Keywords: Emerging technologies, autonomous vehicles, pedestrians, trajectory prediction
Team participants: Rico Krueger, Francisco C. Pereira, Danya Li
Lead Organization: DTU – Technical University of Denmark
In the future of urban transportation, human road users (such as pedestrians and cyclists) will likely interact with various autonomous systems (such as self-driving cars and last-mile delivery robots). To operate safely and efficiently, these systems must perceive, reason and act with social intelligence. For example, a self-driving car approaching a pedestrian at the side of the road must be able to predict with high accuracy whether the pedestrian will cross the road (and require the car to slow down to avoid a collision) or yield traffic. The important challenge of how to predict human behaviour in urban environments has been addressed mainly by i) data-driven computer vision approaches and ii) theory-driven discrete choice models. Computer vision approaches excel at exploiting various contextual cues and complex spatiotemporal dependencies. However, these algorithms are often “black-box”, and as such they lack interpretability and transferability, which are crucial for embedding social intelligence into autonomous systems. By contrast, discrete choice models are interpretable and transferrable. Yet, their prediction accuracy is typically low, as their ability to account for contextual information is limited. The lack of powerful behavioural models which simultaneously satisfy the desiderata of high prediction accuracy, interpretability and transferability hampers the advancement of socially aware artificial intelligence for future transportation. The project will address this critical research gap through the development of a new generation of behavioural models at the intersection of econometrics and psychology leveraging machine learning and virtual reality.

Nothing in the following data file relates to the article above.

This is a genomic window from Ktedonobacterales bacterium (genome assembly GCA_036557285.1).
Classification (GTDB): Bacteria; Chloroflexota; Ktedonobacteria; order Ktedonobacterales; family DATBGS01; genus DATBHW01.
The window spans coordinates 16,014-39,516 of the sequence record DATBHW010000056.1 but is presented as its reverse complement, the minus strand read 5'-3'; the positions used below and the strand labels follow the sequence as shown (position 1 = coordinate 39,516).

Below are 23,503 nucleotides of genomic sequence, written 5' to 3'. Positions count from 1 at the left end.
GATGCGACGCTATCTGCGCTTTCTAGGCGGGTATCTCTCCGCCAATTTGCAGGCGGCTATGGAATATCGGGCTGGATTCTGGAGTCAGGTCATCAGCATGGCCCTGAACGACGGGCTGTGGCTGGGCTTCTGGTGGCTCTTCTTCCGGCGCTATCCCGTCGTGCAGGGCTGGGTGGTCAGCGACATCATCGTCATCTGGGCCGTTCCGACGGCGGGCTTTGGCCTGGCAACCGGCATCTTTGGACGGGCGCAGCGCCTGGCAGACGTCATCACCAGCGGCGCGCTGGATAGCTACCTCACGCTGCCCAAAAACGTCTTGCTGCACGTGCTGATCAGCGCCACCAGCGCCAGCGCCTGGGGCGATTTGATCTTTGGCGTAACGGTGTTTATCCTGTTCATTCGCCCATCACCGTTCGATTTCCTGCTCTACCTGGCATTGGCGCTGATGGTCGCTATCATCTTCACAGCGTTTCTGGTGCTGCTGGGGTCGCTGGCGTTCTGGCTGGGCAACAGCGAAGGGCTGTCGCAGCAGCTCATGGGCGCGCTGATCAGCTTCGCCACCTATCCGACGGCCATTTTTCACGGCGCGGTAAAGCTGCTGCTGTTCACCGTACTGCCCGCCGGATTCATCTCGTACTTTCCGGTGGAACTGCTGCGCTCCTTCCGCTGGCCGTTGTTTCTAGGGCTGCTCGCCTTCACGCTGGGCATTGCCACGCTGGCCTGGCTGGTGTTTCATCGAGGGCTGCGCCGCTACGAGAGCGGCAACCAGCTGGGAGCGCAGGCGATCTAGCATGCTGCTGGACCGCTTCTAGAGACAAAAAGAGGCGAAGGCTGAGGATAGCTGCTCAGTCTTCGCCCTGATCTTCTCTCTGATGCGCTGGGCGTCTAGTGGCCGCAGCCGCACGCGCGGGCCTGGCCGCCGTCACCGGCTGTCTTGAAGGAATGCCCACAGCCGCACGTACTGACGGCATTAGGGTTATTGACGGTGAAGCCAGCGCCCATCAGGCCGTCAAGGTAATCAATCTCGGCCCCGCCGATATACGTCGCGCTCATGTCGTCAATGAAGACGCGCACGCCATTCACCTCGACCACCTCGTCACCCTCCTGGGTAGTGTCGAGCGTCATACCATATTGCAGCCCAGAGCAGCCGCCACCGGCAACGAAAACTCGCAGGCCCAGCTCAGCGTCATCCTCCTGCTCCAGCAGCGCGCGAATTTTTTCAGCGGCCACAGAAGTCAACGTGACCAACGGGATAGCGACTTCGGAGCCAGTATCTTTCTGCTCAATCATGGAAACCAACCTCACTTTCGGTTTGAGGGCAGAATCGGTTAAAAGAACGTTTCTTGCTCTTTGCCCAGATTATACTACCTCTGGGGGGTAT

- DTU – Technical University of Denmark
- Aalto University
- Norwegian University of Science and Technology